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Success for China’s historic Chang’e 4 Mission to the lunar ‘far side’

First picture from the far site of the Moon. © APAweb / China National Space Administration / AFP

Human space exploration has received another significant boost with the successful landing of a Chinese probe on the far side of the moon – a feat that has never before been accomplished. Chinese state media confirmed that the spacecraft had performed a ‘soft landing’ at 10.26am (2.26am GMT) on January 2. The confirmation came after an earlier tweet was deleted from China Daily and various other sources, proclaiming the mission a success.

The Chang’e 4 robotic probe performed a vertical landing in the South Pole-Aitken basin which is the largest and deepest crater on the Moon. Images have already been received that show the lunar surface.

Named after the Chinese moon goddess, Chang’e 4 is communicating with a relay satellite that was previously been launched to a halo orbit by China in 2018 to send its data and imagery back to Earth.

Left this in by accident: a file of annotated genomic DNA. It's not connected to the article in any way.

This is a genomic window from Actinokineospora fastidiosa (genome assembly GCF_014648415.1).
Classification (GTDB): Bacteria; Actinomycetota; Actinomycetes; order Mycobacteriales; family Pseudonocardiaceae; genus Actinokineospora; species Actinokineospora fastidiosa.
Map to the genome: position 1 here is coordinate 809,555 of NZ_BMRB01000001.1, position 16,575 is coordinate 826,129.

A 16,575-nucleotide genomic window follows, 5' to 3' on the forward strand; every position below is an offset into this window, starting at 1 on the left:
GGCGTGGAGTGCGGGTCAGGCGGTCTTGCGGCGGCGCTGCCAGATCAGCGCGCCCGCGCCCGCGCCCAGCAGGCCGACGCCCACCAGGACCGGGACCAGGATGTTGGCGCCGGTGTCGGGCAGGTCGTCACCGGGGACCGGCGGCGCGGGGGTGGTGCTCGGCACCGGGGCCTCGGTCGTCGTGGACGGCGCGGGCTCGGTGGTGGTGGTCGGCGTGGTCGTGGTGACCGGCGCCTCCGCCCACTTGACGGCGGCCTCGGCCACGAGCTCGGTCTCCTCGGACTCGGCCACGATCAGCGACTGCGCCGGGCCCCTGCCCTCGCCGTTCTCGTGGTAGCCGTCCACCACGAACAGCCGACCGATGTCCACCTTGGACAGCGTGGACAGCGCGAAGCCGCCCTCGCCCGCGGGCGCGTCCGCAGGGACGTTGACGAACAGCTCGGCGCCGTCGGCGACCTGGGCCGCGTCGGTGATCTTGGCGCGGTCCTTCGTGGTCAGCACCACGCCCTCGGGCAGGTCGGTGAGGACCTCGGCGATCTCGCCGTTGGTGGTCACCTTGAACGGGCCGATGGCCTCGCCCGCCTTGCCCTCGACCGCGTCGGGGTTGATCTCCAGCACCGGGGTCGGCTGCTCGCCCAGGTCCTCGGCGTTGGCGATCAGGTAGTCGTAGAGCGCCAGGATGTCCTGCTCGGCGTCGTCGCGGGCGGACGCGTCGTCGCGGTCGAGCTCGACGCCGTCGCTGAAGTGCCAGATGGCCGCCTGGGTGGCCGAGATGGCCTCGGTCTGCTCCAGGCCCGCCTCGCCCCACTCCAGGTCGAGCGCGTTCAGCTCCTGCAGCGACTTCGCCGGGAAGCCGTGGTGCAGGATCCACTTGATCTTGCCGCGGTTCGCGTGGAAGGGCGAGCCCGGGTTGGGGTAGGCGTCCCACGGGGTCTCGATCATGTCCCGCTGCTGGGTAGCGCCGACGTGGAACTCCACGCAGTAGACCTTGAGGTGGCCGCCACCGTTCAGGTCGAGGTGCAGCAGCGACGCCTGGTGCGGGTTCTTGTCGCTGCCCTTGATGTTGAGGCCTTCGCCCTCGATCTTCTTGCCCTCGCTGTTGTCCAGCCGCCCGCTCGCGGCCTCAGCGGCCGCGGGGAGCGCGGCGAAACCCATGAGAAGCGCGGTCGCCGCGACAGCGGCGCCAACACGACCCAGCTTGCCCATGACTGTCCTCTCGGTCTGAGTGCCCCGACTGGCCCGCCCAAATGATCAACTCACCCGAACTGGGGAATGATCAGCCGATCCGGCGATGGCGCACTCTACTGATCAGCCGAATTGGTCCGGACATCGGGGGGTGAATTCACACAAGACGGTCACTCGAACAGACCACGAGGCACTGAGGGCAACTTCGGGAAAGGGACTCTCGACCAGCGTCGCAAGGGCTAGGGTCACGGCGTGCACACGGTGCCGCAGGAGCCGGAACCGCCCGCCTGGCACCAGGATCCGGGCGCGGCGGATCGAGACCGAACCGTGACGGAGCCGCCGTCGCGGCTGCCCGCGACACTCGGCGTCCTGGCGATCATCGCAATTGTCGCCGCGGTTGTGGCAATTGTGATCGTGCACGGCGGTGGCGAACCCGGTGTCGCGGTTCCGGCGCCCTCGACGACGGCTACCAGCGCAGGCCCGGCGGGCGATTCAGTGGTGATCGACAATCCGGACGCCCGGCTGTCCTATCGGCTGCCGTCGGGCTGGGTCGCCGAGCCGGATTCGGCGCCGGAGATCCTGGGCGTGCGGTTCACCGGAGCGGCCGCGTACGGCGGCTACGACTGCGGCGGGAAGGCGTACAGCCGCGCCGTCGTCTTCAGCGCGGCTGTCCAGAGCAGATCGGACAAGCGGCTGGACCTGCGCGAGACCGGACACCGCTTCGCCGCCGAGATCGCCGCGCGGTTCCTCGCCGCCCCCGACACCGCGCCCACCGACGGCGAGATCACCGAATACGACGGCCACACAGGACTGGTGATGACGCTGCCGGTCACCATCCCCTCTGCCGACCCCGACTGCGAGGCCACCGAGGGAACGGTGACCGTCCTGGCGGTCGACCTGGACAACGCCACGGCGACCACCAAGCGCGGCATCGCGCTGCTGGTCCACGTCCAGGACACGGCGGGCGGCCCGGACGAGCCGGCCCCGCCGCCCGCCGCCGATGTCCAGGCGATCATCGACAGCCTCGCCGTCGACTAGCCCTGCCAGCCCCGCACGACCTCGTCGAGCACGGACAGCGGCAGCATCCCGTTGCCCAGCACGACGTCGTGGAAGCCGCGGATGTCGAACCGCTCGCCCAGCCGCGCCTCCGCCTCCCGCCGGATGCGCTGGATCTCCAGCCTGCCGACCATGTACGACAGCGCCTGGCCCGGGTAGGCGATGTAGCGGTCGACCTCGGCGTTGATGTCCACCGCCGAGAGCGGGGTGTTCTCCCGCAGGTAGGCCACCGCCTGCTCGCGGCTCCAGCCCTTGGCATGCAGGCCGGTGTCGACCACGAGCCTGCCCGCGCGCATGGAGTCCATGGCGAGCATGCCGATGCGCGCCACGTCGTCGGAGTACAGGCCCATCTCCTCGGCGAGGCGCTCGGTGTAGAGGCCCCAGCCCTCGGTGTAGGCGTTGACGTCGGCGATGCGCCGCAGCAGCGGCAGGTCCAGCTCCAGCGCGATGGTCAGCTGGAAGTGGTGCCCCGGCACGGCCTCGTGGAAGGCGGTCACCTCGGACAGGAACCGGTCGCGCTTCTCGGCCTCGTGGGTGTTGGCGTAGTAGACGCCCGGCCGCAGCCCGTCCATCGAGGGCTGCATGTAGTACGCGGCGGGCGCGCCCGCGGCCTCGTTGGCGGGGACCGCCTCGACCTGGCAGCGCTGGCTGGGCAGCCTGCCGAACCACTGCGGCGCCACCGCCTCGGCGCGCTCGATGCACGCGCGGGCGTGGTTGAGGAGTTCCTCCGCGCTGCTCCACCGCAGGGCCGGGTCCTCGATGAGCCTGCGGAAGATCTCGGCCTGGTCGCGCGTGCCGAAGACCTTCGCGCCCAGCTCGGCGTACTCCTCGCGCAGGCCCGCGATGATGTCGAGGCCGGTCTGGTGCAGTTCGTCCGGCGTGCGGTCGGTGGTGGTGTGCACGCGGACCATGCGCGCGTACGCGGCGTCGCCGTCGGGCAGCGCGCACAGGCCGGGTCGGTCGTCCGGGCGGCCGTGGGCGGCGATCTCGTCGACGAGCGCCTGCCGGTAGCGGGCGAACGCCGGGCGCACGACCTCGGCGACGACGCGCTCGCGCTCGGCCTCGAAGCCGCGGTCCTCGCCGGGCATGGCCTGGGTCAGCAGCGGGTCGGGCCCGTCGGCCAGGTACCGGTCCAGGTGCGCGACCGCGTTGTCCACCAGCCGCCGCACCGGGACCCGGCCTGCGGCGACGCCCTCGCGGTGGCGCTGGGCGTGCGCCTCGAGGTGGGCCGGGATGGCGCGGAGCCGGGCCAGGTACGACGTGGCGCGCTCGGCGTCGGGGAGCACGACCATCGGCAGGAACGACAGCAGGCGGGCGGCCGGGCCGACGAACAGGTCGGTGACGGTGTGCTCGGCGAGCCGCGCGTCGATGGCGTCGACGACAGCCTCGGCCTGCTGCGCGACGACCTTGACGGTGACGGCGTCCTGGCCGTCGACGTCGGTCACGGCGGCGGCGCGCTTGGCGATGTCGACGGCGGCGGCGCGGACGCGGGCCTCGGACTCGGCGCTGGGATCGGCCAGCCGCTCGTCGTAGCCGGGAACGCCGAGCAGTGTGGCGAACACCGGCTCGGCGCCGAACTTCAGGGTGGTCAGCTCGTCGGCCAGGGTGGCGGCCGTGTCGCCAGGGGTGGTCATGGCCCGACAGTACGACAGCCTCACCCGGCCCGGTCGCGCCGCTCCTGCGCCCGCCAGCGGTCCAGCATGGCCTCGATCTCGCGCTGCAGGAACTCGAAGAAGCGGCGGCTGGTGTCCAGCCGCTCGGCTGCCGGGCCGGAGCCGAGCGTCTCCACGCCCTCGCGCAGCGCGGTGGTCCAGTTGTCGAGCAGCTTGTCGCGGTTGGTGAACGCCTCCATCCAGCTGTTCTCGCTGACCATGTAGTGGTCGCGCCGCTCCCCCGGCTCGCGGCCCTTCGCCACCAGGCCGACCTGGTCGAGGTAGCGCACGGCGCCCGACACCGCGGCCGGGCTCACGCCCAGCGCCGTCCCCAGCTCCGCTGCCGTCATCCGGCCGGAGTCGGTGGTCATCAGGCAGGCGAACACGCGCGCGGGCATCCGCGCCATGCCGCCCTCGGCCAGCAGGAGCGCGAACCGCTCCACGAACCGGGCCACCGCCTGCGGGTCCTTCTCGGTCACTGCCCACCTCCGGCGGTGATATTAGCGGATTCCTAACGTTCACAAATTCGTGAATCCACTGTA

The object of the mission is to look in close detail at the Moon’s terrain and mineral composition. The Chinese are hoping that the rocks in the crater will show evidence of what may be found in the Moon’s mantle as a result of the massive collision that originally created the Aitken basin and this could throw up an explanation of how the Moon was originally formed.

Moreover, this is a great achievement for the Chinese space industry, placing China at the very cutting-edge of space knowhow and technology. It is a viewed as much as a geopolitical move by observers as a technological and scientific one. Information gained on the mineral composition of the Moon could also eventually herald the beginning of mining the Moon for resources. Many believe that this accomplishment will see China announce manned missions to the Moon in the near future and the stamp of authority of China as a leading space power.

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